Something we have been keeping a close eye on now for a number of months is the sales volume at the higher end of the market. So far there are 9 registered sales of homes over $800k in Nanaimo, including 3 over $1,000,000, and Nanaimo’s highest price sale of the year (eclipsing the previous high figure by more than $1,000,000) at $2,625,000 for a beautiful waterfront home ideally situated on Sabastion Beach in Lower Lantzville.
So how did Nanaimo stack up against other Island communities north of Victoria for the month of August? Looking at the average price, Nanaimo down 3% year-over-year was joined on the negative side of the ledger by Parksville/Qualicum down less than 1% from last year and Port Alberni, down 6% from August of last year. On the positive side, Campbell River and Cowichan Valley lead the way, posting year-over-year increases of 10%, while Comox was up 2%. It is interesting to note that Nanaimo’s average sale price of $549,622 is now below Parksville/Qualicum ($608,200), Comox Valley ($567,530), and the Cowichan Valley ($559,544).
Looking at volume, Nanaimo down 25% from August of 2018 was the biggest decliner. The Cowichan Valley was down 22%, Campbell River was down 15%, Parksville Qualicum was down 6%, Comox Valley up 1%, while Port Alberni volume was up 24%. Looking at the entire Vancouver Island Real Estate Board totals, the average sale price was up 1% while volume was down 11% from July of 2018.
Strength of the Trend
Factors we also look at when analyzing a market to validate its strength are sell/list ratio; sell price; days to sell, and current inventory numbers:
The sell/list ratio decreased to 54% in August, down from 58% in July, and down 28% from August of 2018 when the ratio was 75%.
The average sell price/list price increased to 98% in August up from 97% in both July and August of last year.
The average days on the market for the homes that did sell in August decreased by 9 days from July to 24, which is over 29% lower than August of last year when days on market averaged at 34.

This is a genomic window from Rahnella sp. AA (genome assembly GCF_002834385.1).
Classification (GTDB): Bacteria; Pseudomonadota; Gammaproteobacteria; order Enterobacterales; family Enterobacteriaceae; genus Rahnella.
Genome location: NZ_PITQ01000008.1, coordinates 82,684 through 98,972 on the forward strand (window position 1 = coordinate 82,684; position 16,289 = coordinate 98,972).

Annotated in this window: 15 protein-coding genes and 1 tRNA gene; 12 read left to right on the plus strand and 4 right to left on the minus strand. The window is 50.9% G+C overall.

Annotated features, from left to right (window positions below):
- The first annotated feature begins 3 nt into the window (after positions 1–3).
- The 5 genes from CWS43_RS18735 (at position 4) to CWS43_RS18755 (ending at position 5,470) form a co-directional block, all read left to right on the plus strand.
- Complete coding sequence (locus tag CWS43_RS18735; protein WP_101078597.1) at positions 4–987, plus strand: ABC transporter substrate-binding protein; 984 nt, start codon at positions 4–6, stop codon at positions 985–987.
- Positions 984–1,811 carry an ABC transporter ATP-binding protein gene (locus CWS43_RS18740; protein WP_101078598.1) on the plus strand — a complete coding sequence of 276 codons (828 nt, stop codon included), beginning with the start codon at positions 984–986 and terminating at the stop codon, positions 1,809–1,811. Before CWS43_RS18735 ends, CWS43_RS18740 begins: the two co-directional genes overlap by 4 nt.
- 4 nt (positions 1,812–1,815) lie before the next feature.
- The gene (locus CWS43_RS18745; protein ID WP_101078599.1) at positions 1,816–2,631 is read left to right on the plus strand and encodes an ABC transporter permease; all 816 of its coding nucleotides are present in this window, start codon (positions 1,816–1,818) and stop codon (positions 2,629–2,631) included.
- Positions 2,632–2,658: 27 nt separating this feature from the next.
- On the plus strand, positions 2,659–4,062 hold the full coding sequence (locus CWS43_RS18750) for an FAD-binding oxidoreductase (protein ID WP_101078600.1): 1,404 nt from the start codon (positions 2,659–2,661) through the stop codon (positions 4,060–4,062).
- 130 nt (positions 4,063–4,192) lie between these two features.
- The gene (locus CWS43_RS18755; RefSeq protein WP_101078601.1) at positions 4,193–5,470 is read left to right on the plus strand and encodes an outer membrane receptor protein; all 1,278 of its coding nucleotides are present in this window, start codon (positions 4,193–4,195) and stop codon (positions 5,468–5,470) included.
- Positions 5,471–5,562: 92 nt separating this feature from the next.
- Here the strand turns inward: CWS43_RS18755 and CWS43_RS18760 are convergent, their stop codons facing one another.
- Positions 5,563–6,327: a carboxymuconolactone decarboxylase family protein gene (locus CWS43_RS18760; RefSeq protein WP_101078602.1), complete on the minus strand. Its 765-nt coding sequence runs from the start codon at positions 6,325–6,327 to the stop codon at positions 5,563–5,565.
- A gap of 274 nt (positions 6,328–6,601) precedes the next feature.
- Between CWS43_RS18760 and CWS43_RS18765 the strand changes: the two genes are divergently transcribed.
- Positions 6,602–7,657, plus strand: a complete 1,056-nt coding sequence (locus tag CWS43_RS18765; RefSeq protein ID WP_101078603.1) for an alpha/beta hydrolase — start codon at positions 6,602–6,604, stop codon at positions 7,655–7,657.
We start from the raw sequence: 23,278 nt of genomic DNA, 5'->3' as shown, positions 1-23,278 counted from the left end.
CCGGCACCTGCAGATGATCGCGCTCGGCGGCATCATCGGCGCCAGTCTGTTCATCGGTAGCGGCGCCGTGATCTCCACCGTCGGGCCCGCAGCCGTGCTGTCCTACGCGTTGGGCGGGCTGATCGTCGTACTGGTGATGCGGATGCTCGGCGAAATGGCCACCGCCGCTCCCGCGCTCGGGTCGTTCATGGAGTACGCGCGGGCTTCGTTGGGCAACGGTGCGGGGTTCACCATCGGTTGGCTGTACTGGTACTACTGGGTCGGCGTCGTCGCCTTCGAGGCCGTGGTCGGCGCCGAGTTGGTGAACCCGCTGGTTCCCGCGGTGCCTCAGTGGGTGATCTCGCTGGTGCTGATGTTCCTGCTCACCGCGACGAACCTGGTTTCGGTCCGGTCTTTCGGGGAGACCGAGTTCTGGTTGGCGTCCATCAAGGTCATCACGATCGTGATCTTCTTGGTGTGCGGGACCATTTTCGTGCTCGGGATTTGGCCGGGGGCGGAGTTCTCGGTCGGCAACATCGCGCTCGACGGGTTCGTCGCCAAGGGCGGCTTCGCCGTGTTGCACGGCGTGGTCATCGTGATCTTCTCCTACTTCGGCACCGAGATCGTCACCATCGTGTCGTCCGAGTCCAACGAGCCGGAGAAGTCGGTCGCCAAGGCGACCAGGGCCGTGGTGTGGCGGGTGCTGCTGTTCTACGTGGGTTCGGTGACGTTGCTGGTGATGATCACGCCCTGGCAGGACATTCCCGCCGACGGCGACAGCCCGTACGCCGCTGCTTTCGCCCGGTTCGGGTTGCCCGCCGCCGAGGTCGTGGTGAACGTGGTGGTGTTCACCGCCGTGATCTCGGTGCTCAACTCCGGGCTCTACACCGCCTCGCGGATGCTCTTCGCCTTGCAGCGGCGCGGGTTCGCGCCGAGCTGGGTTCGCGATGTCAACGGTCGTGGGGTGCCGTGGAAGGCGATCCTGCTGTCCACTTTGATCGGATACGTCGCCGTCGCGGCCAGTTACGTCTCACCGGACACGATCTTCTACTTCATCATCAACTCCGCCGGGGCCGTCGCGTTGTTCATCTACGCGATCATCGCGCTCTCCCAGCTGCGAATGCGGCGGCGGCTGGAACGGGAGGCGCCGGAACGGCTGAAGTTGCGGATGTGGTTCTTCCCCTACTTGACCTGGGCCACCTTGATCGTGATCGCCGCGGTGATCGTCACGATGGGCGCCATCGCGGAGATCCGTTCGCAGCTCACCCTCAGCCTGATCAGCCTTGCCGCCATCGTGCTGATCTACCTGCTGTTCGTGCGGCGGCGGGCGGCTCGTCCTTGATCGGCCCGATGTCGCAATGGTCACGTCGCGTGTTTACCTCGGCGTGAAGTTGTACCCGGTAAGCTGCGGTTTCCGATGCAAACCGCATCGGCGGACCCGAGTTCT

As of the end of August, the number of active listings was 368, down 5% from July’s 388 active listings, and 2.9% less than at the same time last year when there were 379 active listings at month-end.
Insights: Difficult to draw any significant conclusions here. Some neighbourhoods are up, some are down, with seemingly no particular rhyme or reason. If I had to speculate on why the Brechin Hill neighbourhood has been underperforming, I would suggest it is a neighbourhood that attracts a lot of attention from out-of-town buyers given its close proximity to the seawall, downtown, ferries and seaplane terminals, as well as offering some pretty exceptional views at an affordable price. With buyer demand from out-of-town buyers noticeably slower than it was in years’ past, there simply isn’t the upward pressure on pricing that we were seeing. Hammond Bay as the top performer for the third consecutive month is another interesting case. Historically, Hammond Bay has been one of the most desirable neighbourhoods in Nanaimo and that was evident earlier in this cycle when prices soared. However, it stands to reason that you could describe this area as almost having been a victim of its own success, where home prices essentially climbed out of reach of the vast majority of buyers, and while the area continued to post year-over-year average price gains consistently, the percentage increases started to trail those being registered in other, more affordable areas for a period of time. Interestingly, since January of 2016 when we started tracking, Hammond Bay has not had a year-over-year average price decline, one of only 5 of the 18 sub-areas (South Nanaimo, Chase River, Central Nanaimo, Diver Lake being the others) that can stake this claim. Hammond Bay’s return to prominence is indicative of the fact that as other neighbourhoods in less desirable areas saw their average prices continue to climb and the gap closed between the average prices in these neighbourhoods and Hammond Bay, Hammond Bay is once again being appreciated by the market for the lifestyle it affords and some of the most impressive ocean views the city has to offer.